At Merck's HTS lab, the tour's first stop, robots went about their business, screening cell-based assays mediated by transfected Chinese hamster ovary cells. Assays are screened in an attempt to discover active compound leads that could eventually yield new drug therapies. The robots' metal arms shifted 1,536-well and 3,456-well assay plates into and out of incubators, dye stations, and detectors. When one of the assays gets a hit, or glows florescent in response to a protein target, it's grouped with other hits over a period of three to six months, the time it takes to confirm a hit class of interest, explained Oleg Kornienko, automated systems team lead at the HTS lab.
Januvia (sitagliptin), a type 2 diabetes drug, was discovered in the HTS lab, reporters were told. At the time of the sitagliptin discovery, 8,000 compounds were available for screening, said Kornienko. That number has since grown to 3 million. Despite the vast efficiencies implicit in using these robots to screen such a rich diversity of targets, Kornienko would not say how much each of these nifty gadgets actually cost.After the HTS lab, reporters were shepherded to the 400-acre West Point, Pennsylvania, manufacturing facility, where Tim Mallo, director of pharmaceutical manufacturing, explained that West Point's focus is primarily on Merck's oral products. Mallo is one of 8,500 workers on-site in West Point, where Gardasil and RotaTeq vaccines are also made. Reporters donned clean room gear for a portion of the tour, and gazed at machinery visible through doorway windows. Mallo said top-spray granulation machines let Merck turn out 2,700 tablets of Janumet—a combination of sitagliptin and metformin—every minute.
At the conclusion of the tour, Ann Weber, Merck's vice president, discovery and preclinical sciences, and Rahway chemistry head, recalled the heady days of the early 2000s, when she co-led the basic research team that discovered Januvia. Weber underscored the exponential growth of diabetes globally, and the urgency that creates for researchers working on new treatments. Asked about new compounds, and what kinds of therapies appear most promising in the fight against diabetes, Weber declined. "I can't tell you that," she said. A similar response might have been given to the question, "At what point can we pull troops out of Iraq or Afghanistan?" posed by a politician during a walk through Baghdad's Green Zone. The analogy is apt: Despite all the rhetoric about collaboration and partnership, it seems that industry competition around R&D—and the reluctance to spill commercial secrets—is still evaluated with the fervor of a military conflict.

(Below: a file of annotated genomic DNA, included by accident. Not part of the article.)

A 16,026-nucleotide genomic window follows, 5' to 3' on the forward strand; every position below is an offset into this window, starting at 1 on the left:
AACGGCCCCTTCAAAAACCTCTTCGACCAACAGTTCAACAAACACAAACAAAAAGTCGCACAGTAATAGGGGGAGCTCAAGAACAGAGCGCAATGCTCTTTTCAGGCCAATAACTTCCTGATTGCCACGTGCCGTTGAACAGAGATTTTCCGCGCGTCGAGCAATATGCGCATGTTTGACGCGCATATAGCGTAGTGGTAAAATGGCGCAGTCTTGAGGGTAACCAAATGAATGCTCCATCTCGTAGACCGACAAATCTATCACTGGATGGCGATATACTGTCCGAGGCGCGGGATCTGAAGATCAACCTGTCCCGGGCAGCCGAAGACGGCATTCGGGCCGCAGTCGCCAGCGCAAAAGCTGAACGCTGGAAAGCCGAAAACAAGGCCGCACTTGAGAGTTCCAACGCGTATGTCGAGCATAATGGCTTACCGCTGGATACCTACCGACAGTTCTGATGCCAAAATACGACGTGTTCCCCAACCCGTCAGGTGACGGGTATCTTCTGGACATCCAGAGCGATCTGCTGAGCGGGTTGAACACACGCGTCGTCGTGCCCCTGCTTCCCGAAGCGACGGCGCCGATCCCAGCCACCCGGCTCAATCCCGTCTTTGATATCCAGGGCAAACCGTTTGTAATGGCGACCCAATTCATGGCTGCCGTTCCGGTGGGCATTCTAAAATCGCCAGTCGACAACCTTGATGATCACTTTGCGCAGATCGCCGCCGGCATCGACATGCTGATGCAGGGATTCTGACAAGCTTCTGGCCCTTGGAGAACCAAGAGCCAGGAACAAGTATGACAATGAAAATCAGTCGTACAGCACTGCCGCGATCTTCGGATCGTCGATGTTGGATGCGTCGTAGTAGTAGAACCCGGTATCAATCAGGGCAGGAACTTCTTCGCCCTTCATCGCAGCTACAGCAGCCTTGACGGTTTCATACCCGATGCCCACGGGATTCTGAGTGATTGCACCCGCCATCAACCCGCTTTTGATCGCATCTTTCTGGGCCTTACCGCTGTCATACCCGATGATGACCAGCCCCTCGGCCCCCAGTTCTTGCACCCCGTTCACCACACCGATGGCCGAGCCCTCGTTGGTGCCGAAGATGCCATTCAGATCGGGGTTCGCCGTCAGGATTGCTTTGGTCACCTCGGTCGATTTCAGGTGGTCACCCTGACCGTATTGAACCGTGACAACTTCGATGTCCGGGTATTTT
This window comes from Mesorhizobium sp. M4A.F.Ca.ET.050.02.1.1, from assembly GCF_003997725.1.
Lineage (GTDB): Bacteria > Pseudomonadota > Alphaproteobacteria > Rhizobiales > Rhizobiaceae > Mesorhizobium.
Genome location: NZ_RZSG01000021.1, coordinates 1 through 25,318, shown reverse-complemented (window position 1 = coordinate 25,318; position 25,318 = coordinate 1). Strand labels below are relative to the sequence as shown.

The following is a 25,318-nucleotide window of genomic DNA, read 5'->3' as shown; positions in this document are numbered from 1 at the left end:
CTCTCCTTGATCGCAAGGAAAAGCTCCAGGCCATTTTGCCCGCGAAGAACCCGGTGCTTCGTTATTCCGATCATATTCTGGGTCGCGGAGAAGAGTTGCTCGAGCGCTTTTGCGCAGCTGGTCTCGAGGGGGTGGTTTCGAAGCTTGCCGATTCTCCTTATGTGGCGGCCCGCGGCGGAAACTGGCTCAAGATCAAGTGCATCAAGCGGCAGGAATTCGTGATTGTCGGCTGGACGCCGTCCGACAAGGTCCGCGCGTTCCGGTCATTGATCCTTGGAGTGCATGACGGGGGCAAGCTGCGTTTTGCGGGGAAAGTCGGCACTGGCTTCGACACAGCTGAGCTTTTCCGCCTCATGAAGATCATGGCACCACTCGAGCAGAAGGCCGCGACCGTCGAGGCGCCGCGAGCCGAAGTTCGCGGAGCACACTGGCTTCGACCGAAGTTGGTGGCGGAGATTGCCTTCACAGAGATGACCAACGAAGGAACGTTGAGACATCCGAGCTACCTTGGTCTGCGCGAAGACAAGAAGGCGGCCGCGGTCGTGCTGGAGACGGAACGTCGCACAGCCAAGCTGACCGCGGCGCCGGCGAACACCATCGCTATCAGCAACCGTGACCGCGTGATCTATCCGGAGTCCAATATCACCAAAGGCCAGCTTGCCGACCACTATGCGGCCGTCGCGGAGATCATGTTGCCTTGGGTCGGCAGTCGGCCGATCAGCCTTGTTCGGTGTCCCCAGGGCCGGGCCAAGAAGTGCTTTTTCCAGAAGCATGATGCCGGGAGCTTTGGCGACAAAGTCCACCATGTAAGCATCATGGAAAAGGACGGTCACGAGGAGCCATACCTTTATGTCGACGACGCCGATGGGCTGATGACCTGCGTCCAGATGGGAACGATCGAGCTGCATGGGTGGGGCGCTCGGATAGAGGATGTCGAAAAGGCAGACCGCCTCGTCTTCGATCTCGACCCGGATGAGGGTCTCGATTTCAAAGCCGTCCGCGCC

Refine Your Pitch
So what's the point here? Most major pharmaceutical companies continue to offer guided research facility tours to reporters as a key vehicle in shaping their reputation. Such encounters are usually educational and informative. But like all enduring initiatives, the standard tour package can be improved. Suggestions from myself and other members of the fifth estate include the following: First, make sure scientists and technicians are prepped to handle reporters' questions upfront. The most important element here is to make your answers simple, accessible, and relevant to the big picture issue of how drug development relates to the interests of patients and society. Second, transparency is paramount. That requires a higher level of candor about the industry's cost profile; for example, basic questions about the price tag for building and maintaining a HTS lab, or questions about current pipeline compounds ought to be answered with specifics. As far as content for presentations goes, it should be future-oriented, with fresh data.
With the political winds blowing harder against the high cost of drugs, and as a few politicians actually "declare war" against the innovative companies that make them, it's in your ultimate interest to share what you know—and admit what you don't.